Undermining the Global in the American West

Over the long weekend, I relaxed a bit and read Lucy Lippard’s newest book, Undermining: A Wild Ride through Land Use, Politics, and Art in the Changing West (The New Press 2013). The book is quite wonderful and thought provoking and brings together art and argument in visually appealing ways. Lippard’s book considers the political ecology of the American West by focusing on the intersection of the local and global.

The book begins with gravel pits in New Mexico and considers the role these pits play in the production of roads. Road, in turn, open up the settlements, sacred landscapes, and delicate ecologies of New Mexico to development. At the same time, gravel provide a source of prosperity for isolated communities which frequently have limited resources, but also involves engaging those communities with a global economy that shows little interest in the local. Lippard’s use of gravel as her first case study evoked images of gravel pits across the Bakken and reminded me how important gravel has been to creating the infrastructure necessary for extractive industries in western North Dakota.

Lippard’s New Mexico shares many characteristics with the Bakken. Indigenous communities, small towns, and natural resources lace a sparsely populated and geographically and economically “marginal” landscape. Extractive industries, industrial development, and discard reflect patterns of use for marginal landscapes as local residents negotiate integration with the larger economy. Ironically the appeal of integration is that it can often provide access to resources necessary to preserve local ways of life. In New Mexico, gravel provides roads for the extraction of uranium, water, coal, and exploration for gas and oil.  

Lippard’s book also provided some parallels and local context for events like the dumping of Atari games in the Alamogordo landfill. Lippard discussed the WIPP (Waste Isolation Pilot Plant) near Carlsbad, New Mexico where radioactive waste from reactors around the US is deposited and ideally isolated for 10,000 years. The radioactive history of New Mexico extends to the earliest days of the nuclear warfare as the Trinity site at White Sands witnessed the first detonation of an atomic bomb. The radioactive plume from that detonation billowed northeast up the Tularose valley contaminating the air and the soil. The rural West with its isolated, poor, and minority communities seems particularly susceptible to dumping toxic material beyond the gaze of the urban world. In the documentary made about the dumping and excavation of the Atari games, Zak Penn, the director, asks the mayor of Alamogordo if he’d be willing to open the city’s landfill to another dump of video games. He answered in the affirmative, making explicit the link between local attitudes and global networks.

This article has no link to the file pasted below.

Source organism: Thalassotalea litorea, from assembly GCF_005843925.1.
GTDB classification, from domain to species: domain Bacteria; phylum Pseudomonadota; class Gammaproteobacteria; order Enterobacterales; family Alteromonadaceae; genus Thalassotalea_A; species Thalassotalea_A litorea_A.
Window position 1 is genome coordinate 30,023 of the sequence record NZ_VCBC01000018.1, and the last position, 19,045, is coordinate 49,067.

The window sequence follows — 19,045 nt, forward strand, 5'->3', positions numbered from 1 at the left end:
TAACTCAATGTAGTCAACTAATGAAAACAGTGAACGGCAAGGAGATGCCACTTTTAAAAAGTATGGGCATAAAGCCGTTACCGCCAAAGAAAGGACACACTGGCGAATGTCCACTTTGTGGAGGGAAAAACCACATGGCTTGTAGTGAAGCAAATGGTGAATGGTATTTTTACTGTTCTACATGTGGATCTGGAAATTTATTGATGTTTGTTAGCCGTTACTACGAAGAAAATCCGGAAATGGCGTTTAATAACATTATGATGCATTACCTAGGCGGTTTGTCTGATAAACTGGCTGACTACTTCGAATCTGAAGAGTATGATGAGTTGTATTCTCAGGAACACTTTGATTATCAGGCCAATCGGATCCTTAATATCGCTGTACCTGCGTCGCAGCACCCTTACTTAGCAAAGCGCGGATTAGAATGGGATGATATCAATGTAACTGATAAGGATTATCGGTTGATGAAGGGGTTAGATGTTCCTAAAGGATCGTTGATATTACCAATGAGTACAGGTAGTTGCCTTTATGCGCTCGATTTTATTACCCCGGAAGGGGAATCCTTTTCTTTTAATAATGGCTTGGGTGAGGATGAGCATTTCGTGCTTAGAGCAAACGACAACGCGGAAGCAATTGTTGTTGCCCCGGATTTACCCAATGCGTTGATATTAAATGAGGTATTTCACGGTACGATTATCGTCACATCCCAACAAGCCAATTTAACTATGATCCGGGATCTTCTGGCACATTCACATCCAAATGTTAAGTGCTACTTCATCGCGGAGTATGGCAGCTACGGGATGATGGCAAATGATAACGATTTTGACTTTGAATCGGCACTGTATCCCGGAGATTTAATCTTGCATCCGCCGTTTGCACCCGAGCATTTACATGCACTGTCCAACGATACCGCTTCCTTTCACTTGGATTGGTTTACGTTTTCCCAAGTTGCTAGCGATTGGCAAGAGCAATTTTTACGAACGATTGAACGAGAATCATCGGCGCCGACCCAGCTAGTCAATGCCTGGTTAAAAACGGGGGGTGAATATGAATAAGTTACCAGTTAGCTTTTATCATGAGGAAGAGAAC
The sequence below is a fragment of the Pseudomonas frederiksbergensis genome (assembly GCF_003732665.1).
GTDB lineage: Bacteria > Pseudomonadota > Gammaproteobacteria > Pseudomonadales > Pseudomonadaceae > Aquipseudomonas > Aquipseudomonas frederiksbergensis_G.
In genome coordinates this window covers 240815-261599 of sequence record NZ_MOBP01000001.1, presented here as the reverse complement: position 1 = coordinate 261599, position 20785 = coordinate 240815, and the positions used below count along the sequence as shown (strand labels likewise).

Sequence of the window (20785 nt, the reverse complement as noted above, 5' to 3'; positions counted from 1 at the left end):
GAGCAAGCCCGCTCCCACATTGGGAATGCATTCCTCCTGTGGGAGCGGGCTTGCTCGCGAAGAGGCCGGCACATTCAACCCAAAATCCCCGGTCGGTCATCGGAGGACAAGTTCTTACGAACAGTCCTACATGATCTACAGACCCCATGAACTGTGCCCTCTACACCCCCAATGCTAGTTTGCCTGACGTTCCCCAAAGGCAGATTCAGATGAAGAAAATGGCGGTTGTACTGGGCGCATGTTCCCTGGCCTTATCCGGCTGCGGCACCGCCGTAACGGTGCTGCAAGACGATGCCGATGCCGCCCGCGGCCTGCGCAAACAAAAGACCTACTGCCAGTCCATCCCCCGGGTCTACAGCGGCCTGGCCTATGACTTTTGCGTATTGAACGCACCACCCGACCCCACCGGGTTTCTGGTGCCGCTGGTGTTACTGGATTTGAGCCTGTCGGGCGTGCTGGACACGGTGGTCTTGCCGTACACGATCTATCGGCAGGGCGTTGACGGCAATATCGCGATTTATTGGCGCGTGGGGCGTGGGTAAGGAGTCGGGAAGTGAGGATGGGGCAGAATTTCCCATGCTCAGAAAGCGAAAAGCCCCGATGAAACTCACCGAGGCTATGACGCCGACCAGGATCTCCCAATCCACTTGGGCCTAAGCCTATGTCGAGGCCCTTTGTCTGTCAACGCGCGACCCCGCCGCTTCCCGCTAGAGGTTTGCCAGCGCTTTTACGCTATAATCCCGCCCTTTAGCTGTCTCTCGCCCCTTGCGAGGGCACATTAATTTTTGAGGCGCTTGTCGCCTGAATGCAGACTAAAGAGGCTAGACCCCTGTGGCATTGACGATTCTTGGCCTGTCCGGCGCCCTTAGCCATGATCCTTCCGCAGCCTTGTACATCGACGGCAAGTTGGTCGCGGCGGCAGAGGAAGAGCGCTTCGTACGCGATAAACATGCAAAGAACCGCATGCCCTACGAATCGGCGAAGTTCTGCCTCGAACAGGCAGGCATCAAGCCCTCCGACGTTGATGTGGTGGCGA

Lippard concludes her book with a meditation on the role that art can play in negotiating the fraught political ecology of New Mexico. While she recognizes that art also participates in the global market especially spectacular landscape works, she hints that local artists, embracing DIY approaches might find ways to leverage their access to specific landscapes, communities, and experiences to offer distinctly local solutions to global problems. 

Finding ways to mediate between the specific and the global remains a key challenge for articulating a political ecology that is simultaneously sensitive to the specific and generalizable to the global. My effort at writing a tourist guide to the Bakken oil patch fits into this larger project of making a distinctive landscape part of the universal, modern experience of tourism.    

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